The Next-Gen Dynamic Sound System
of Killzone Shadow Fall
Take Away
Take Away
• Promote experimentation
Take Away
• Promote experimentation
• Own your tools to allow it to happen
Take Away
• Promote experimentation
• Own your tools to allow it to happen
• Reduce “Idea to Game” time as much as possible
Take Away
Take Away
• If a programmer is in the creative loop, creativity
suffers
Take Away
• If a programmer is in the creative loop, creativity
suffers
• Don't be afraid to give designers a visual
progr...
Take Away
• If a programmer is in the creative loop, creativity
suffers
• Don't be afraid to give designers a visual
progr...
Andreas Varga Anton Woldhek
Senior Tech Programmer Senior Sound Designer
Who are Andreas & Anton? Why would you listen to ...
Andreas Varga
Killzone Shadow Fall
Killzone 3
Killzone 2
Manhunt 2
Max Payne 2: The Fall of Max Payne
Anton Woldhek
Killzo...
We work at Guerrilla, which is one of Sony’s 1st party studios. Here’s a view of our sound studios
Killzone 2 Killzone 3
After Killzone 3, we started working on Killzone Shadow Fall, which was a launch title for the PS4. This was planned as a ...
Here's a short video showing how the game looks and sounds.
Here's a short video showing how the game looks and sounds.
Andreas: But what exactly does next-gen mean?
We thought next gen sound (initially) wouldn’t be about fancy new DSP but ab...
What is Next-Gen Audio?
Anton
What is Next-Gen Audio?
• Emancipating sound, the team and the asset
Anton
What is Next-Gen Audio?
• Emancipating sound, the team and the asset
• Instantly hearing work in game, never reload
Anton
What is Next-Gen Audio?
• Emancipating sound, the team and the asset
• Instantly hearing work in game, never reload
• Exte...
What is Next-Gen Audio?
• Emancipating sound, the team and the asset
• Instantly hearing work in game, never reload
• Exte...
What is Next-Gen Audio?
• Emancipating sound, the team and the asset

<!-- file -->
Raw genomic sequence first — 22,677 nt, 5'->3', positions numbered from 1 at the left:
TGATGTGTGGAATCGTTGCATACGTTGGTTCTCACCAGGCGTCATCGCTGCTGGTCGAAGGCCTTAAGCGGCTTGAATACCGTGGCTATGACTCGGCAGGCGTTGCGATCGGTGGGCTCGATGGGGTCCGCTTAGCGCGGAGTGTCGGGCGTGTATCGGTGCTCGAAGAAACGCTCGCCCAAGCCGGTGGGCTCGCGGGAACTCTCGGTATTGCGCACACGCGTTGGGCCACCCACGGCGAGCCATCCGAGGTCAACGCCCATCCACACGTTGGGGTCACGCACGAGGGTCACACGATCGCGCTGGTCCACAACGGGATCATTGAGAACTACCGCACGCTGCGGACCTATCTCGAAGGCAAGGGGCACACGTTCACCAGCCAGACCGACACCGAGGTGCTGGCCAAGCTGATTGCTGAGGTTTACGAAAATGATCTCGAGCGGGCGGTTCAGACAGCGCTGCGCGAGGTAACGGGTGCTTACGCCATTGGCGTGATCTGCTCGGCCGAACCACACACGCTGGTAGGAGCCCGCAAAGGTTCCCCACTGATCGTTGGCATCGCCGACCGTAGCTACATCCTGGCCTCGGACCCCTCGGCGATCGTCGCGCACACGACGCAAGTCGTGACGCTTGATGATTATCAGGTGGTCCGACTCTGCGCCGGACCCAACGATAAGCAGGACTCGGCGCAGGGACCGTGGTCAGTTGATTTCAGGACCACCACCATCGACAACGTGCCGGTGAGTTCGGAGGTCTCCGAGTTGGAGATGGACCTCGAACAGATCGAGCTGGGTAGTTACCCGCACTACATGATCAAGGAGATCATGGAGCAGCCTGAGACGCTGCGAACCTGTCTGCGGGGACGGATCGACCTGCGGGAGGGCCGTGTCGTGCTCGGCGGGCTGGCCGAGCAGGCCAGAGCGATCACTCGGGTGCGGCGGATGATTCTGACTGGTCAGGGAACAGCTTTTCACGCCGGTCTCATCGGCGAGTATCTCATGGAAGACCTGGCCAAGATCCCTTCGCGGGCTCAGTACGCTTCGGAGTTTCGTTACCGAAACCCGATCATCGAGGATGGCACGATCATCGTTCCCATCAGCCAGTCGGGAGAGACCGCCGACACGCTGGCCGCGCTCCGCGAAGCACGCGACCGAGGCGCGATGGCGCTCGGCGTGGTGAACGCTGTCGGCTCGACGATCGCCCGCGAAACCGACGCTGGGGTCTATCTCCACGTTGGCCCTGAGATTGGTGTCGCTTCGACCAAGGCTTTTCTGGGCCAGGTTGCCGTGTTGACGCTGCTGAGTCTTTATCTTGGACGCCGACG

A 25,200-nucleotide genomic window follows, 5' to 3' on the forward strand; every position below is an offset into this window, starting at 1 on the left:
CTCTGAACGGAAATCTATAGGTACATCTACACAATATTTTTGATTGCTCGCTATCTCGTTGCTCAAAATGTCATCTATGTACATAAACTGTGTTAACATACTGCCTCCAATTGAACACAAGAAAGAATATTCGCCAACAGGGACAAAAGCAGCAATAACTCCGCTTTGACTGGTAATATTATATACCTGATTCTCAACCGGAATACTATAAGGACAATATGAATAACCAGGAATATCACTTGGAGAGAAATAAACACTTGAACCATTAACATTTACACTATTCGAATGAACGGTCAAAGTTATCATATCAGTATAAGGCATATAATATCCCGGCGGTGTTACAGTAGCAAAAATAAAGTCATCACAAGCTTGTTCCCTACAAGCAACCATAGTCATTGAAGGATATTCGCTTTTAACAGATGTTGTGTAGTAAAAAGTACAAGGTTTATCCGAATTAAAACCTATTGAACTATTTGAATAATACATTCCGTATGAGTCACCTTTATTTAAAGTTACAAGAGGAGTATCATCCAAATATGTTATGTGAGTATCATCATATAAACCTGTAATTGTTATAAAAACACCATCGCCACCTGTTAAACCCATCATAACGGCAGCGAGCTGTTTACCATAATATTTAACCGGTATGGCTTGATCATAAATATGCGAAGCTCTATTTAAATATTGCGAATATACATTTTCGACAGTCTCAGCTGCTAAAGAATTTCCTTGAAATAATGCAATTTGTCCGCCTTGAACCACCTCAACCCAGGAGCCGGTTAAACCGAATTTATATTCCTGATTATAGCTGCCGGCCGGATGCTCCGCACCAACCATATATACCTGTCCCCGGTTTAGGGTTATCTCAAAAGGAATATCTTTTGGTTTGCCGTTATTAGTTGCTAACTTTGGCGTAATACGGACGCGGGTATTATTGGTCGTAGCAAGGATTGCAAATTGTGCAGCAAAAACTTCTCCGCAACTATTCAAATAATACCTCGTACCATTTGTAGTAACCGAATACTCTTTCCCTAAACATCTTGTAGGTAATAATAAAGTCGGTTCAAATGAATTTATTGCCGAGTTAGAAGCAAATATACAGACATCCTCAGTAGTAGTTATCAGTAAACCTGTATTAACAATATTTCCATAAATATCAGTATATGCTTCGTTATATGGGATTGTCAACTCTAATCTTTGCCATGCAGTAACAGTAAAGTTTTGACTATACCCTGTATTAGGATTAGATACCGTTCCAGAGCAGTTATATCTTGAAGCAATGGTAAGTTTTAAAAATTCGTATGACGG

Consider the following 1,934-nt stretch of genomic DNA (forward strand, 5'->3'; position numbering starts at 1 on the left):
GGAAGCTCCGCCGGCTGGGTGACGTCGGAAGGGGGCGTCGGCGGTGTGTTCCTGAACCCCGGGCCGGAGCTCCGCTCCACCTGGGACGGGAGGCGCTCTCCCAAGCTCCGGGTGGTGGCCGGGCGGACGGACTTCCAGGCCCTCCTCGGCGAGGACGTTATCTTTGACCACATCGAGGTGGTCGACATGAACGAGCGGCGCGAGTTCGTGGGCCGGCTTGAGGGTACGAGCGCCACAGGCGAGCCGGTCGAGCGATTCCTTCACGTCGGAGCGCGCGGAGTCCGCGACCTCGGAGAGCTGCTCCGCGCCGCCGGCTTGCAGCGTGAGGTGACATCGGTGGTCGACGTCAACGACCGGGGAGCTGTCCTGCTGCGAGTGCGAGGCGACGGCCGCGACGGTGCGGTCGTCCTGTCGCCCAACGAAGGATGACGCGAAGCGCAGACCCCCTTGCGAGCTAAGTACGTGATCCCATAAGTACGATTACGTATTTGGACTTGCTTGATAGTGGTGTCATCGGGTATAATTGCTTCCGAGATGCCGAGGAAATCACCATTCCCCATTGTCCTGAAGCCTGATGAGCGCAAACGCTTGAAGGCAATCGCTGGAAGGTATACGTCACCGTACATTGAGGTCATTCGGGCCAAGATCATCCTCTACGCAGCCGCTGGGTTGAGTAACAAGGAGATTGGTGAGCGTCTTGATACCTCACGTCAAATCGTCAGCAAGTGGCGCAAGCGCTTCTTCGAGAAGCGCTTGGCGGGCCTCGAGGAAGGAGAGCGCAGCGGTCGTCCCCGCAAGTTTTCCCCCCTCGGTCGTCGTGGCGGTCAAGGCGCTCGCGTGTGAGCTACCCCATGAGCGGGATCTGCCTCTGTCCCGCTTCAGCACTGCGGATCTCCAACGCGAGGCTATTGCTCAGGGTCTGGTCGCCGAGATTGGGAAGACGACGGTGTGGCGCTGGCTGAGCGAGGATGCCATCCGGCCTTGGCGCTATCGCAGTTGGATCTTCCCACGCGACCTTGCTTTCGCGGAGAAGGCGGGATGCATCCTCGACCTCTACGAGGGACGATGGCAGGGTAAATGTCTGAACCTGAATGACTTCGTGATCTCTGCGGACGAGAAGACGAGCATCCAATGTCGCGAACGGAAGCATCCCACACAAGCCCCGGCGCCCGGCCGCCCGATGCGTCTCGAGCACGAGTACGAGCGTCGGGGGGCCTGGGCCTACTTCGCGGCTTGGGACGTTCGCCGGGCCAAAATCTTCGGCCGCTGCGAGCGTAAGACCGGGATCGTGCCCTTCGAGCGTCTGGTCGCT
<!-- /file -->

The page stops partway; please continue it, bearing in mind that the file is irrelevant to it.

• Instantly hearing work in game, never reload
• Exte...
Why Emancipate?
Anton
Why Emancipate?
• Audio is separate from rest
Anton
Why Emancipate?
• Audio is separate from rest
• Physical: sound proof rooms
Anton
Why Emancipate?
• Audio is separate from rest
• Physical: sound proof rooms
• Mental: closed off sound engine and tools
An...
Why Emancipate?
• Audio is separate from rest
• Physical: sound proof rooms
• Mental: closed off sound engine and tools
• ...
Why Integrate?
Anton
Why Integrate?
• Gain a community of end users that:
Anton
Why Integrate?
• Gain a community of end users that:
• Can help with complex setup
Anton
Why Integrate?
• Gain a community of end users that:
• Can help with complex setup
• Teach you new tricks
Anton
Why Integrate?
• Gain a community of end users that:
• Can help with complex setup
• Teach you new tricks
• Find bugs
Anton
Why Integrate?
• Gain a community of end users that:
• Can help with complex setup
• Teach you new tricks
• Find bugs
• Be...
Motivation for Change
Motivation for Change
Previous generation very risk averse, failing was not possible
Ideas we had Ideas we implemented Ideas we shipped with
KZ2/KZ3 KZ SF KZ2/KZ3 KZ SF KZ2/KZ3 KZ SF
Motivation for Change
Pr...
Ideas we had Ideas we implemented Ideas we shipped with
KZ2/KZ3 KZ SF KZ2/KZ3 KZ SF KZ2/KZ3 KZ SF
Motivation for Change
Pr...
Ideas we had Ideas we implemented Ideas we shipped with
KZ2/KZ3 KZ SF KZ2/KZ3 KZ SF KZ2/KZ3 KZ SF
Motivation for Change
Pr...
Ideas we had Ideas we implemented Ideas we shipped with
KZ2/KZ3 KZ SF KZ2/KZ3 KZ SF KZ2/KZ3 KZ SF
Motivation for Change
Pr...
Ideas we had Ideas we implemented Ideas we shipped with
KZ2/KZ3 KZ SF KZ2/KZ3 KZ SF KZ2/KZ3 KZ SF
Motivation for Change
Pr...
Ideas we had Ideas we implemented Ideas we shipped with
KZ2/KZ3 KZ SF KZ2/KZ3 KZ SF KZ2/KZ3 KZ SF
Motivation for Change
Pr...
Old Workflow
Nuendo
Old Workflow
Nuendo
Old Workflow
Nuendo export
WAV

Assets
Old Workflow
Nuendo export
3rd Party
Sound Tool
WAV

Assets
import
Old Workflow
Nuendo export
3rd Party
Sound Tool
WAV

Assets
import reload Play Game
Old Workflow
Nuendo export
3rd Party
Sound Tool
WAV

Assets
import reload Play Game
Wasted Time Wasted Time Wasted Time
~10...
New Workflow
Nuendo
Sound Tool
Running
Game
New Workflow
Nuendo export
Sound Tool
WAV

Assets
hot-load
Running
Game
hot-load
New Workflow
Nuendo export
Sound Tool
WAV

Assets